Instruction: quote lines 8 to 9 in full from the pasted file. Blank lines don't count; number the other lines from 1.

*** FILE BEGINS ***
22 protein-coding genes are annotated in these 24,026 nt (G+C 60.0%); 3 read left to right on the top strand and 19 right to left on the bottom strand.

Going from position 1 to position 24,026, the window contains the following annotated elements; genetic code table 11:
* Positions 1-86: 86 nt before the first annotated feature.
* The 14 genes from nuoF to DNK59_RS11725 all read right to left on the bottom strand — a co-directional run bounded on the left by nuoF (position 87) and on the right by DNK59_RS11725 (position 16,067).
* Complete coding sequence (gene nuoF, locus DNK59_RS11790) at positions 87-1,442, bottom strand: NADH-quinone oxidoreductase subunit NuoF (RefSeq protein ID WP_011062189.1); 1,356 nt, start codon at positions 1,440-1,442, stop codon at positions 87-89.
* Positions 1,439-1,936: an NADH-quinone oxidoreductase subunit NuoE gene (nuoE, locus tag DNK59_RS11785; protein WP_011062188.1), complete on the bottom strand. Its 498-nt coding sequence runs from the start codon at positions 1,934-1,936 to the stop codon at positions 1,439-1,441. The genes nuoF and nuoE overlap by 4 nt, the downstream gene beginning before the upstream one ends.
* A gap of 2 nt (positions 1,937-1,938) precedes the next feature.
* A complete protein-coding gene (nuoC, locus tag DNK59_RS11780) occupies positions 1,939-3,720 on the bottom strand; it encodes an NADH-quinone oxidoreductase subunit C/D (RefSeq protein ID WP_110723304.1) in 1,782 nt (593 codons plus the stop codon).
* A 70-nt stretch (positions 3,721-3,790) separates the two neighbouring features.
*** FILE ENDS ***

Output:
* A complete protein-coding gene (nuoC, locus tag DNK59_RS11780) occupies positions 1,939-3,720 on the bottom strand; it encodes an NADH-quinone oxidoreductase subunit C/D (RefSeq protein ID WP_110723304.1) in 1,782 nt (593 codons plus the stop codon).
* A 70-nt stretch (positions 3,721-3,790) separates the two neighbouring features.